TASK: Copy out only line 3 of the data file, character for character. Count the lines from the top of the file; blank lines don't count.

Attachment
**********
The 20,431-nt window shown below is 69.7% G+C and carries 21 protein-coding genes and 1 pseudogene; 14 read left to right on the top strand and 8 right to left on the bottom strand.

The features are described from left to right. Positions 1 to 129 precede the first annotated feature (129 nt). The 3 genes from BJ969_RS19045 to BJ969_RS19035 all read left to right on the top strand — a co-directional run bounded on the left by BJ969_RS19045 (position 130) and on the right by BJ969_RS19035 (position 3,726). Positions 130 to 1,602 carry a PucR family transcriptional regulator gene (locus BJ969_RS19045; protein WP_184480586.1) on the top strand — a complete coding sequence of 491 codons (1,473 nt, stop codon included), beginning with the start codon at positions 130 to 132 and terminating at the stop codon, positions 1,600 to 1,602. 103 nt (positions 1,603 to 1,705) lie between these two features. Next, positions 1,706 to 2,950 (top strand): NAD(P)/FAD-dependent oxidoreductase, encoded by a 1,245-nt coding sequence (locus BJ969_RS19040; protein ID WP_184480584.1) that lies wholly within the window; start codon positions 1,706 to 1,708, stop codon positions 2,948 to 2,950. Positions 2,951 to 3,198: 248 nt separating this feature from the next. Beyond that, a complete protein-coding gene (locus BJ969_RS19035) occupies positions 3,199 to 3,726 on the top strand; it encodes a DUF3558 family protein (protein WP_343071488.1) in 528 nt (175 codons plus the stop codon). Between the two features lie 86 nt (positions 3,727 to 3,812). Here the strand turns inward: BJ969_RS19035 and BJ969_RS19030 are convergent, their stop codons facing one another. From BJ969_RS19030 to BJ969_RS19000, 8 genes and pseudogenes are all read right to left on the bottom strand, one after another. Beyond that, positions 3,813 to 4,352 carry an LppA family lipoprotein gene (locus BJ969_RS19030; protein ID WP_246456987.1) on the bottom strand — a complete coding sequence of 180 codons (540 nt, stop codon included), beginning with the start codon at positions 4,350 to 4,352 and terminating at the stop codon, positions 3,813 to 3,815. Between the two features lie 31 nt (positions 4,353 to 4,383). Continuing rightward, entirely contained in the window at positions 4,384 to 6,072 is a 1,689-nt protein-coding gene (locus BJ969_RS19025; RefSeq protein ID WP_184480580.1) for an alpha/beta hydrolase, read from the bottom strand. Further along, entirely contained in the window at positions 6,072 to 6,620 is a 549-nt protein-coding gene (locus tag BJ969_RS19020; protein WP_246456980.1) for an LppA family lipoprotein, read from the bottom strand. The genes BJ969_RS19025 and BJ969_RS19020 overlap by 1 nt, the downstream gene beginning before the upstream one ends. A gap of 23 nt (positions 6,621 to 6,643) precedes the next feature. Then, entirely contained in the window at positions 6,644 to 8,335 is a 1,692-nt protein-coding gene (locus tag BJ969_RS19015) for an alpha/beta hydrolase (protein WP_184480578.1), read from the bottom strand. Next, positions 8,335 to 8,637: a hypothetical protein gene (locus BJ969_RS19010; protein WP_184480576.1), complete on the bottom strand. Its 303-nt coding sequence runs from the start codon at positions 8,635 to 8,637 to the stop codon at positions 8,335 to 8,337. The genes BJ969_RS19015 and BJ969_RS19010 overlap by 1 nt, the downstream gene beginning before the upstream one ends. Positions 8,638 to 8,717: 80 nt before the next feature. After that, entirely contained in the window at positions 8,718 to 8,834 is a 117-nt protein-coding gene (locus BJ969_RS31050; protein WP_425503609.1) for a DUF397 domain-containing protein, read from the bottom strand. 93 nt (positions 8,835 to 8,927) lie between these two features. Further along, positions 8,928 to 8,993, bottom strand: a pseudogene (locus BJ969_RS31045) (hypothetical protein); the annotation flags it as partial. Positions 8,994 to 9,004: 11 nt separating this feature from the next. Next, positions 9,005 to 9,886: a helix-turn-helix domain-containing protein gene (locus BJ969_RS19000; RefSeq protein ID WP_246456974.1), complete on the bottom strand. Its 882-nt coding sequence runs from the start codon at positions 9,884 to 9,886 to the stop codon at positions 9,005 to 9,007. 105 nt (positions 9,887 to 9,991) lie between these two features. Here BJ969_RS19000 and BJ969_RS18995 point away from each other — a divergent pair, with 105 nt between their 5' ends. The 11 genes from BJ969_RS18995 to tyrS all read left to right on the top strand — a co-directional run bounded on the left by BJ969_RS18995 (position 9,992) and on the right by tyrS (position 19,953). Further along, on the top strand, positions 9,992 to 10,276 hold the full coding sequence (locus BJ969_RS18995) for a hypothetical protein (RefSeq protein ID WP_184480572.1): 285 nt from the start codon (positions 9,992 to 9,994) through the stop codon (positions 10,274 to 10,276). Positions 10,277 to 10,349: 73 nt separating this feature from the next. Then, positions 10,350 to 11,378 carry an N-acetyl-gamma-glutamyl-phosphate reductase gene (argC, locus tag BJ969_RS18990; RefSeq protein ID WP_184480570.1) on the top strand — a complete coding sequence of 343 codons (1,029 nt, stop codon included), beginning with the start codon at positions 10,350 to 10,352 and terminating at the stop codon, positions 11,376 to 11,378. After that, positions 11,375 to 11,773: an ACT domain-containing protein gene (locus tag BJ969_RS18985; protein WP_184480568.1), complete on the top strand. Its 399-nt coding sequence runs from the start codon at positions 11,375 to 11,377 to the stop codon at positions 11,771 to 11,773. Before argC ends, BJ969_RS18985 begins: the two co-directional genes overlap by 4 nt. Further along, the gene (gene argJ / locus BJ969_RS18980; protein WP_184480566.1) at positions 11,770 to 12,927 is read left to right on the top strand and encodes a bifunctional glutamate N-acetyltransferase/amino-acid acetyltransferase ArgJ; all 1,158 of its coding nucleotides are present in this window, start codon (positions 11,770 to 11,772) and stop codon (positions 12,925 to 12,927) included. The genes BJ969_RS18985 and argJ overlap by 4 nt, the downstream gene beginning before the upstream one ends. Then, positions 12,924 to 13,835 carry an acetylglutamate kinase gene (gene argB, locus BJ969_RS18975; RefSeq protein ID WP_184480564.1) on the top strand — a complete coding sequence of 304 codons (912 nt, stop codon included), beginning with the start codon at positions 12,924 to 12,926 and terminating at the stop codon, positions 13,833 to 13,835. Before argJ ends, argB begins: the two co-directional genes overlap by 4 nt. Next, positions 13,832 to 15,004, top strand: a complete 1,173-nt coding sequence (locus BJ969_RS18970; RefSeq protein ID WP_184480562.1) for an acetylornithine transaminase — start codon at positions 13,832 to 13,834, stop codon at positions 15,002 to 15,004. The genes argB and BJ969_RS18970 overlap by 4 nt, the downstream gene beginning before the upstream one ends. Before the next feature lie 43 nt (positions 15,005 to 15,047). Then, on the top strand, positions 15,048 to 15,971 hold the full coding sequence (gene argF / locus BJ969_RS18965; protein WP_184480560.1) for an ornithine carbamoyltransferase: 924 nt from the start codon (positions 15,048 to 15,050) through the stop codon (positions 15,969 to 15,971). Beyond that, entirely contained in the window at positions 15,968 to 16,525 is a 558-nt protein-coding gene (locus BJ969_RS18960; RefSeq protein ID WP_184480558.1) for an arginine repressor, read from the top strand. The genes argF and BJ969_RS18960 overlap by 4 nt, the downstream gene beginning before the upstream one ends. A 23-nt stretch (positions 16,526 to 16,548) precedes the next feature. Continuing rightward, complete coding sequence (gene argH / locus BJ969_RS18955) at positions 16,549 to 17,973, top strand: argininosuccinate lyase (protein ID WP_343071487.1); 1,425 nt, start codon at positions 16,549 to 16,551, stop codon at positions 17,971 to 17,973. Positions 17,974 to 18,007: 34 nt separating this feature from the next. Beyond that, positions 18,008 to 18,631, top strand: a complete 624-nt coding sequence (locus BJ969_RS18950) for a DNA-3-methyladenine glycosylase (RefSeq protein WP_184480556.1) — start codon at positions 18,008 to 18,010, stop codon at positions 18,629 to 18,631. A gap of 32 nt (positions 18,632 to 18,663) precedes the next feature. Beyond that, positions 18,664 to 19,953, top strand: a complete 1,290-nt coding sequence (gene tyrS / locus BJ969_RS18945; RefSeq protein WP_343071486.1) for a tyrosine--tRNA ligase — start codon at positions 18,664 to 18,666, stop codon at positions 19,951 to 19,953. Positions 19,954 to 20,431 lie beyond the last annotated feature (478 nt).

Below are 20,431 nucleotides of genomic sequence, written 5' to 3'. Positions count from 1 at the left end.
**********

Below are 20,431 nucleotides of genomic sequence, written 5' to 3'. Positions count from 1 at the left end.